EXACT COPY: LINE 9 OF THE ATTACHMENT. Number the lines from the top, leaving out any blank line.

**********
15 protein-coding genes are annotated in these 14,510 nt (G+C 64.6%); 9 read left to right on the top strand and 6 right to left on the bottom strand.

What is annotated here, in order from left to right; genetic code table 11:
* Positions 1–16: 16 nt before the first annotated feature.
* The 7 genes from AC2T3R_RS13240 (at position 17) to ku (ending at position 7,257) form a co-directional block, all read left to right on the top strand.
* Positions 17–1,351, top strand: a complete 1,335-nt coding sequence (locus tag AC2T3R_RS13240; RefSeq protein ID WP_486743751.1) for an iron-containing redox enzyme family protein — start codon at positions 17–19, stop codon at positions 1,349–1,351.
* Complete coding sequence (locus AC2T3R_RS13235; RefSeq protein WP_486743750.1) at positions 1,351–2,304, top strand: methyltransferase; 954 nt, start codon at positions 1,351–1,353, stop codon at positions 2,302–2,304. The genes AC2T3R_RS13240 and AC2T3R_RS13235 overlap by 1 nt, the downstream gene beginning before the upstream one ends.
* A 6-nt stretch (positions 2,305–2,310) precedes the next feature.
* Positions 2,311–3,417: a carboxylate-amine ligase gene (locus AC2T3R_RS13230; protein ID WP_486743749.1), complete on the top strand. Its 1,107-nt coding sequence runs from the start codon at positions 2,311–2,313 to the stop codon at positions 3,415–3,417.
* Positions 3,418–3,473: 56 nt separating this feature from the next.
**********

* Positions 3,418–3,473: 56 nt separating this feature from the next.